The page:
Darlene (Carly Chaikin) came to a similar understanding in terms of fsociety. Once they take E-Corp down then it will all be over; but the war is only beginning. She continues to lead a growing fsociety against Phillip Price (Michael Cristofer) and other chiefs of our present economic fortress. They quiet literally neuter wall street and then narrow their focus on a single victim. In a very David Fincher manner the fsociety crew turns the smart home software against an unsuspecting homeowner. The inclusion of multiple horror tropes throughout this extended scene really escalates the tension to a point where it’s surprising that she leaves unharmed. Granted, turning her home into fsociety headquarters isn’t Darlene’s endgame, but what is? We later learn that Darlene knowingly set her sights on “Madame Executioner” Susan Jacobs (Sandrine Holt), E-Corp’s general counsel, tied to lawsuits involving deaths. I couldn’t help but suspect some more personal motives for Darlene were at play during her “mini-George W Bush” battle cry. There’s a strong possibility that Darlene is seeking justice for her father, too, and Susan Andrews may have been involved in the Allderson’s family settlement case.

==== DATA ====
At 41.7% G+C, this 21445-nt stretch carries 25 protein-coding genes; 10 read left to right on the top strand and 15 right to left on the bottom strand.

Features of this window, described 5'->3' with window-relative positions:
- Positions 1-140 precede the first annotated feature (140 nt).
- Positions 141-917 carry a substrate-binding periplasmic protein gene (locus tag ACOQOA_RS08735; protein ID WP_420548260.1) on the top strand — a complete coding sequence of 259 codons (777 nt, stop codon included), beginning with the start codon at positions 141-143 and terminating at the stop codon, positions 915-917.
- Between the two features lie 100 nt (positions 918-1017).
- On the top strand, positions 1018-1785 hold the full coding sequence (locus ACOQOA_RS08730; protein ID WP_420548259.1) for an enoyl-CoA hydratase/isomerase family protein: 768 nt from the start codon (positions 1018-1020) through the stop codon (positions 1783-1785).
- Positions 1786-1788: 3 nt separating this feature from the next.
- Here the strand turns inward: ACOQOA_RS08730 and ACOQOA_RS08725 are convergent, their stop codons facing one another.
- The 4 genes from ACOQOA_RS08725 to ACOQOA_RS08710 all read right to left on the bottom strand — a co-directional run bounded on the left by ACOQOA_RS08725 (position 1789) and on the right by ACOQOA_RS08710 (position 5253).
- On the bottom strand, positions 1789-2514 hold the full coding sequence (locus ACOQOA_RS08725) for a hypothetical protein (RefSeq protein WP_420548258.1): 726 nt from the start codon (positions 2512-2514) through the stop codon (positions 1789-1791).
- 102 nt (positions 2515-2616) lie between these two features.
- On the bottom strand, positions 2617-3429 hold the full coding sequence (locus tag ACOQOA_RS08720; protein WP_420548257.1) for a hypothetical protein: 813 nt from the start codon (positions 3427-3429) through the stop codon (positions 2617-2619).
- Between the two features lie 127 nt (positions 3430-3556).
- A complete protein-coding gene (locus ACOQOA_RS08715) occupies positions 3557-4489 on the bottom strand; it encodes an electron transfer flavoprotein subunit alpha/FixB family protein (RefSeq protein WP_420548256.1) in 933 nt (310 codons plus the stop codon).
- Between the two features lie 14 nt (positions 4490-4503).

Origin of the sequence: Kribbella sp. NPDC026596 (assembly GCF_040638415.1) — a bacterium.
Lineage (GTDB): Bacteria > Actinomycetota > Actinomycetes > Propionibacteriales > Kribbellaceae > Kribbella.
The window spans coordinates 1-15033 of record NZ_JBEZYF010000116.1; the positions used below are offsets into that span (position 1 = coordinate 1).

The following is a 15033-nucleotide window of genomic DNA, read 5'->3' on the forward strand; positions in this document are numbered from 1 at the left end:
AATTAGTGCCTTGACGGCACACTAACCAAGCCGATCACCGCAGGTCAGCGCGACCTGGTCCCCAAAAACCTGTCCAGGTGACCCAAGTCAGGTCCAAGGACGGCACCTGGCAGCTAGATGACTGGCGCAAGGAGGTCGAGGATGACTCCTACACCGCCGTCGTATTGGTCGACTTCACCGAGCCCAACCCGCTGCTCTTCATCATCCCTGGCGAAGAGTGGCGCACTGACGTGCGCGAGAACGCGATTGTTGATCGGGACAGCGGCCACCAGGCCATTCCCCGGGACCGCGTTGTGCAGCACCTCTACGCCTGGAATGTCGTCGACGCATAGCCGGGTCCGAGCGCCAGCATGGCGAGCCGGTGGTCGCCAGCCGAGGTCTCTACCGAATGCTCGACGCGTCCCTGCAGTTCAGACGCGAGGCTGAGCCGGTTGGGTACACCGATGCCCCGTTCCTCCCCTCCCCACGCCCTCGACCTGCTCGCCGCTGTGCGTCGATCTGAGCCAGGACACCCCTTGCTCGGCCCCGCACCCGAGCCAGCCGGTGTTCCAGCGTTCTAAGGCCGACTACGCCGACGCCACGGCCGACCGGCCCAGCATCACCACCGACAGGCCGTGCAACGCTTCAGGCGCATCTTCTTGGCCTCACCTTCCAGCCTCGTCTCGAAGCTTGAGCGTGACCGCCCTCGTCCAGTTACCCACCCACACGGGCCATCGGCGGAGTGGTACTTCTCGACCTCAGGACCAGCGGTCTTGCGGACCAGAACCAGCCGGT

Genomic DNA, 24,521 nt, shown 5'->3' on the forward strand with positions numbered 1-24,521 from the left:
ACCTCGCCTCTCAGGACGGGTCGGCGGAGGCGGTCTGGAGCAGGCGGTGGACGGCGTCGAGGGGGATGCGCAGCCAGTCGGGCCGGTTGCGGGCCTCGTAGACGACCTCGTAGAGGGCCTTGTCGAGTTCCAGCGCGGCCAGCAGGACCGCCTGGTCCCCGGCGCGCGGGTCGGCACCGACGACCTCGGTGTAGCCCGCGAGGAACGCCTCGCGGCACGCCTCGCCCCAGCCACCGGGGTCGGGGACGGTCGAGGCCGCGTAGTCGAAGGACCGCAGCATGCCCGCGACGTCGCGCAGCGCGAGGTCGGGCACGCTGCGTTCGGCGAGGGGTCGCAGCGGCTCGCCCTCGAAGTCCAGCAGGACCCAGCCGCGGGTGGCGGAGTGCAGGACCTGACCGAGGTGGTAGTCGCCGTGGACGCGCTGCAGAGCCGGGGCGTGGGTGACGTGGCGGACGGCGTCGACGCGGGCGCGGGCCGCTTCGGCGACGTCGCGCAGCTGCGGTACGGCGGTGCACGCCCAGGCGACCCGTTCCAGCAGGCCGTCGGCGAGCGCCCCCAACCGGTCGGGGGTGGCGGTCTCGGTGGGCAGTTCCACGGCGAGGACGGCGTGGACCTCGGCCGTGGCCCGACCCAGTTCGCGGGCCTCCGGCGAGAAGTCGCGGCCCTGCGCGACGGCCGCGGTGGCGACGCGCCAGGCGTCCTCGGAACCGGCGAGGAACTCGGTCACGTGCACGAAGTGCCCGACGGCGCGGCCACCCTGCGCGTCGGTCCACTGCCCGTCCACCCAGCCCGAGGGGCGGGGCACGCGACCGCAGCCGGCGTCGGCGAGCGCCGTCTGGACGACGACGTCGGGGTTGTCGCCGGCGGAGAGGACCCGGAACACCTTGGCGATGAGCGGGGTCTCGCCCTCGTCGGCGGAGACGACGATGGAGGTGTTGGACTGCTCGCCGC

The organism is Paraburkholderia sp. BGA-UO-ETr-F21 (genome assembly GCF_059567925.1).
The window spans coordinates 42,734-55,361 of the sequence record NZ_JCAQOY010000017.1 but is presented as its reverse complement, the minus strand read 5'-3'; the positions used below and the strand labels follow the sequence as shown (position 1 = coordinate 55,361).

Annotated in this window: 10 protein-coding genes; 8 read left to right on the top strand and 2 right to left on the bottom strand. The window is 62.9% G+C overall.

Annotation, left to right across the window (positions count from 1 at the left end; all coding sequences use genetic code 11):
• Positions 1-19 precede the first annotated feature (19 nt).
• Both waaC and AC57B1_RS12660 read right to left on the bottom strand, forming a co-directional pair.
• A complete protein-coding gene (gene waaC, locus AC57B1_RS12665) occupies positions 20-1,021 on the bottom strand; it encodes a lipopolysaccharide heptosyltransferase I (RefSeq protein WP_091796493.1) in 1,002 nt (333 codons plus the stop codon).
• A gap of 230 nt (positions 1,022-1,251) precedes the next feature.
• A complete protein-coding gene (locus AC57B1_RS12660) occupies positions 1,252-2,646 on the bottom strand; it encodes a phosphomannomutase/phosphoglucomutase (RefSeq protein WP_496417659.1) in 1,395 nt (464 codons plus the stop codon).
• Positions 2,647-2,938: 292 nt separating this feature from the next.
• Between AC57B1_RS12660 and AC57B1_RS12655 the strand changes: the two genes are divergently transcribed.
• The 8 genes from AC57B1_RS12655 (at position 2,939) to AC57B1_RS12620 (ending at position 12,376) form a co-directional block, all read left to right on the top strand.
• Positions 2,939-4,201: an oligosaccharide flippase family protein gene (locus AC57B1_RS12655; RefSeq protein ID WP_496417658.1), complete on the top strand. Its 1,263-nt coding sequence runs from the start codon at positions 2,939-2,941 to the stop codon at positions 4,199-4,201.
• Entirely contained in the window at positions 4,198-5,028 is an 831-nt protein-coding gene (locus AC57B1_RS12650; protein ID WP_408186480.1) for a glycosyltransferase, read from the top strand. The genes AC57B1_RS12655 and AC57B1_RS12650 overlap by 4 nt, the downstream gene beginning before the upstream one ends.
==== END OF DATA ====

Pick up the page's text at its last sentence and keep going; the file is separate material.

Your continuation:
After setting up a new home base, Darlene sets a new pay load in motion through some ransomware sent to E-Corp. There’s a good point of juxtaposition during this attack, as we witness a disgruntled patron argue about the lack of accountability for banks. The old lady came off as a modern day George Bailey in the scene. Really, this is just acknowledging some unsuspecting repercussions from the E-Corp hack; innocent casualties in the war Darlene continues to wage against E-Corp. The episode concludes with Philip Price, Susan Andrews, and Scott Knowles (Brian Stokes Mitchell) debating paying the $5.9 mil fsociety is currently demanding one of them deliver. Scott Knowles steps up, wanting to look one of these masked men in the eye. Remember, the current 5/9 hack investigation reported Tyrell Wellick’s known involvement in the hack, the same man who killed Scott’s wife in season one. During the opening scene, Tyrell was shown wearing the mask while recording the original 5/9 video hack, but rest assured, he will not be beneath wearing the mask sent to pick up the ransom.